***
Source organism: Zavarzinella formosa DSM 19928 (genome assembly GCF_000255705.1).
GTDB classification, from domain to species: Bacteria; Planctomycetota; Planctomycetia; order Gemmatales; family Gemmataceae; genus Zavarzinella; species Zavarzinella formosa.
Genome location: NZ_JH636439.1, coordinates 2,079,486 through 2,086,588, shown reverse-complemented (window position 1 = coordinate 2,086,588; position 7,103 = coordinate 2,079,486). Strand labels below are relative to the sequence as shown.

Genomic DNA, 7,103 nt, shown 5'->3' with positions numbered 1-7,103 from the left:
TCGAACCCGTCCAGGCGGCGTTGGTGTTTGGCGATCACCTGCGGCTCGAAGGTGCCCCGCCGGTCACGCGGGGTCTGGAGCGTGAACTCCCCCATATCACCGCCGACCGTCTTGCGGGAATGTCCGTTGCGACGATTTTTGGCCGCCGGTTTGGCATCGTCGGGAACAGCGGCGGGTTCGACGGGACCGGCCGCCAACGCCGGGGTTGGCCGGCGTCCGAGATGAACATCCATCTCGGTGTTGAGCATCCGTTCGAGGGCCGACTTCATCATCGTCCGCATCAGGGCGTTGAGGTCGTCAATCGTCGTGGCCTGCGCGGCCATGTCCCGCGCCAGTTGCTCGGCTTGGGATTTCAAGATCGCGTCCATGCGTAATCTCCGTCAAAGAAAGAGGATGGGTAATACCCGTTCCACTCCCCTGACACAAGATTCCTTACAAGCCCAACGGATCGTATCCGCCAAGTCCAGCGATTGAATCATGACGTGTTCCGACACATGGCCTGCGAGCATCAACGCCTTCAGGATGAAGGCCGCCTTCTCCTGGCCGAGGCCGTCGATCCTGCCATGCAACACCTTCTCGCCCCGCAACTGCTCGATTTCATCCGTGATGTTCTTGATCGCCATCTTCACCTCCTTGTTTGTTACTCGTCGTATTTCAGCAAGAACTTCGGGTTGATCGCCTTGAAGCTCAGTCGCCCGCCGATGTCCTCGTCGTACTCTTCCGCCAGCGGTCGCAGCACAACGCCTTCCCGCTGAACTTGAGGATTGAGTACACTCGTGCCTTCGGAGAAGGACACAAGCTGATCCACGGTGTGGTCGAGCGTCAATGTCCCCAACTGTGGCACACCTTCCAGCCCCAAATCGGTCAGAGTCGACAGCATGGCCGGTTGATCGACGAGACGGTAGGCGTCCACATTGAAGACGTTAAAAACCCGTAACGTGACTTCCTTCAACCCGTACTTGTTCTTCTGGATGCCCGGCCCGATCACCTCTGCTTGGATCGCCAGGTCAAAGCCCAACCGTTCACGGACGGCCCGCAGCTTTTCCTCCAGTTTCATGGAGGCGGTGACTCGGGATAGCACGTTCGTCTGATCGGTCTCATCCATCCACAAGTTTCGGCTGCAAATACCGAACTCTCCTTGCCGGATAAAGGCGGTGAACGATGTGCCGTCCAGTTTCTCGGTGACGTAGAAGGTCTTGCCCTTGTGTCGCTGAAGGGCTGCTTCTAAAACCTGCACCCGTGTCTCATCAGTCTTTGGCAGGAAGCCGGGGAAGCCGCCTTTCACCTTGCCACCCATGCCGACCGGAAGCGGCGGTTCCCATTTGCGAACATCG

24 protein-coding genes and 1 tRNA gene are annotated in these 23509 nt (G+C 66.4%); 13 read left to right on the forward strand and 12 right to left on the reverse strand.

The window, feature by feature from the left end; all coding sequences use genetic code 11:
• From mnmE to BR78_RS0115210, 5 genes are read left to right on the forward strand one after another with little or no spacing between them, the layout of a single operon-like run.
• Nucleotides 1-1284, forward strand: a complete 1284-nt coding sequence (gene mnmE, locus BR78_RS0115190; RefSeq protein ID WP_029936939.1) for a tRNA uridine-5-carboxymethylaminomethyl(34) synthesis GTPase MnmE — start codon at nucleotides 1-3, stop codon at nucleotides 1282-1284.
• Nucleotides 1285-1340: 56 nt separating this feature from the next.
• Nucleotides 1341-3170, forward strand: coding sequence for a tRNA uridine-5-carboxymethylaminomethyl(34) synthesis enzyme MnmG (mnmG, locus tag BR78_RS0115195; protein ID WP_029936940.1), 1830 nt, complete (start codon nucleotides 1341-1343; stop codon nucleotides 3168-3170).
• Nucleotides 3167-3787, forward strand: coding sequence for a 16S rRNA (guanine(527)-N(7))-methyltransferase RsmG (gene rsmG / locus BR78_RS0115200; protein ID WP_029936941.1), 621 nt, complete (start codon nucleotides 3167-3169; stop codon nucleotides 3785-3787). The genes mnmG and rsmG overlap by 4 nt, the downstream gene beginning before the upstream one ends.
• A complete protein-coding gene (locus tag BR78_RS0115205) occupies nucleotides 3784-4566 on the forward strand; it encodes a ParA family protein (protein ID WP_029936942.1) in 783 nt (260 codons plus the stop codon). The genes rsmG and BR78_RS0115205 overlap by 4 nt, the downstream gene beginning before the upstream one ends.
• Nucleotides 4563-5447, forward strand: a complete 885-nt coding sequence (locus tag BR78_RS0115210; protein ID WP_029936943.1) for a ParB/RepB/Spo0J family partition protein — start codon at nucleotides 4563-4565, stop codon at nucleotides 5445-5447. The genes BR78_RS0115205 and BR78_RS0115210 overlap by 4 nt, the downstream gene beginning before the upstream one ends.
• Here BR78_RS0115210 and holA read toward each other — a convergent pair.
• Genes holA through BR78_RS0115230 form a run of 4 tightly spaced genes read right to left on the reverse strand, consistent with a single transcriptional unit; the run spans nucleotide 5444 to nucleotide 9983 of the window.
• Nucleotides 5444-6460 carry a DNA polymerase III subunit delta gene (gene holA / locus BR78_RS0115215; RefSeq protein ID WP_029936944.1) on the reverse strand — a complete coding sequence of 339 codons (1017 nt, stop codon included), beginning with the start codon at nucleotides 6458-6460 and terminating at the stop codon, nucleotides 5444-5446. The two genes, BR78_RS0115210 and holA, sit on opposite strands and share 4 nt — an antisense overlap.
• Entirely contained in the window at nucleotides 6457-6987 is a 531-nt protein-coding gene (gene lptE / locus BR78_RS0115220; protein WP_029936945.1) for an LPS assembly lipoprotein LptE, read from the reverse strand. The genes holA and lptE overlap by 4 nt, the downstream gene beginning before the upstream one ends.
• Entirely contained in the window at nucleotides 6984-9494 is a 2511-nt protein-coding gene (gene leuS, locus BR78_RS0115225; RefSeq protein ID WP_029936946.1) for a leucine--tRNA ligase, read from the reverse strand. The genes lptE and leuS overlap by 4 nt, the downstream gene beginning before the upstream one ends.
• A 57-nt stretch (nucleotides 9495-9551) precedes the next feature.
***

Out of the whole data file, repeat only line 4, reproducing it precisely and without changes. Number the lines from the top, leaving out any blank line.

Genomic DNA, 7,103 nt, shown 5'->3' with positions numbered 1-7,103 from the left: